(Photo by Juliana Reyes)
It’s right before the test when I start to get nervous.
Like, my heart starts pounding, which is strange because we’ve been talking about this test for the last 30 minutes and I felt just fine.
We’re in the N3rd Street offices of Biomeme, a venture-backed startup that’s developing a smartphone diagnostics lab. Drexel is one early adopter (it’s piloting the device with a test for STDs), but more recently, the company has focused on becoming a platform for tests that check for mutations in specific genes. It’s one step toward its vision of a fully realized DIY health movement.
It takes under an hour (five minutes to prep the sample and about 45 minutes for the Biomeme device to work its magic), you can fit all the gear you need for the test in your pocket and you can do it, with a little instruction, by yourself.
The test is going to tell me if I have a mutation in my MTHFR gene. Mutations in that gene have been linked to diseases like colon cancer, vascular disease and dementia, though Biomeme cofounder Jesse vanWestrienen makes it clear that “your genome doesn’t determine who you are.” In other words, there are other factors at play, like diet, exercise. Biology is complex.
Despite those words of assurance, I’m still nervous. I’ll be honest: it wasn’t so much about discovering my test results but discovering them in the presence of others, like the three Biomeme cofounders who were walking us through the process and Technical.ly Editor-in-Chief Zack Seward, who was also playing lab rat. (He filed a radio story for WHYY about it.)
Luckily, I had to run to a lunch meeting after we took the test. No problem, the founders say, the Biomeme app can text me the results.
If you wanted to get this test in the traditional sense, you’d have to go to the doctor and give a blood sample. With Biomeme, you swish some fluid around your mouth and then use a pipette to transfer it between a few color-coded vials. Once that’s done, you stick three little vials in the top of the Biomeme device, which looks like an iPod dock, and press “Begin experiment.” For the next 45 minutes, the device photocopies the specific part of your DNA it needs to test, then the iPhone’s camera and the Biomeme app analyze it.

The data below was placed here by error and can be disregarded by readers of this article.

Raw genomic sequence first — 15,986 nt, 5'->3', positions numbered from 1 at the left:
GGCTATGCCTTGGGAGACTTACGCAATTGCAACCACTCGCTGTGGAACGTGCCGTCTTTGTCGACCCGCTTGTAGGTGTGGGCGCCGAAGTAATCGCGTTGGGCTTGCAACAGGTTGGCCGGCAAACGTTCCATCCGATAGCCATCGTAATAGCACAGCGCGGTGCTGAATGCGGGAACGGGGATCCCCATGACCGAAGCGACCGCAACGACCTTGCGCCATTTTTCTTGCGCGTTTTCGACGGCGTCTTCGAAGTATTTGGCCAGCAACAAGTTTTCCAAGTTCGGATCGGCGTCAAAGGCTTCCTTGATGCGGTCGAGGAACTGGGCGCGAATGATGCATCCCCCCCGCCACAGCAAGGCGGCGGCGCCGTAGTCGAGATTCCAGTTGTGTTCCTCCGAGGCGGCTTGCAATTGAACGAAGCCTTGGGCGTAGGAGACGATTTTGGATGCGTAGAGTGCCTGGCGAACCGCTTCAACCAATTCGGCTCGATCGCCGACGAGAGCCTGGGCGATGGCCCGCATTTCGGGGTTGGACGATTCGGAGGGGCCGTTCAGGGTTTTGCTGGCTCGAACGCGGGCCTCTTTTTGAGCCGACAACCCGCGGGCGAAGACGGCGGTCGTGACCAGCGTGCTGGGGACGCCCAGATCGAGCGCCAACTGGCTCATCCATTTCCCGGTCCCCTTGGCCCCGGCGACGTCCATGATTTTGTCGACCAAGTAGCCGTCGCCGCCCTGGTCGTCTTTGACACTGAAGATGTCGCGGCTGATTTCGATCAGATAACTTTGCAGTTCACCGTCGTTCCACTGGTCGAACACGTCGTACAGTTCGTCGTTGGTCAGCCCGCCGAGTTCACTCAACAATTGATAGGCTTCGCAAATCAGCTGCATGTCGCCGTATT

That’s when I book it out of Biomeme’s office to make my meeting, but not before cofounder Max Perelman says, “Wait, don’t you want your genome?” And hands me the little vial that I had dropped fluid into.
The Biomeme staff is used to playing guinea pig: the founders have all taken the MTHFR test, and they’ve also purchased ancestry-focused genetic test 23andMe for each of the company’s 10 staffers. vanWestrienen said that he and Biomeme’s life scientist Maria Chacon-Heszele will help the team interpret their results.
The company is currently selling the Biomeme device and kits to researchers and developers who want to create their own genetic tests. They envision Biomeme as the platform for these types of tests, like the App Store is a platform for mobile apps. Pricing is on a case-by-case basis, Perelman said. Developers can get in touch here.
Concerning the Food and Drug Administration, which had famously cracked down on 23andMe, Biomeme would only need to get FDA approval if it makes diagnostic claims about the tests, Perelman said, and right now, the tests are for “entertainment, educational and research use only.”
After my lunch meeting, I pull out my phone. A dumb joke from my editor, and, as promised, the test results: I don’t have the mutation. I also have my genome in my pocket. All in all, a pretty good day.
You can try the test at Biomeme’s headquarters (20 N. 3rd St.) at next month’s First Friday event (April 3). It costs $20. Biomeme will also be offering it at New York Tech Day later in April. Or at a bar near you?
— Max Perelman (@Perelmax) March 18, 2015
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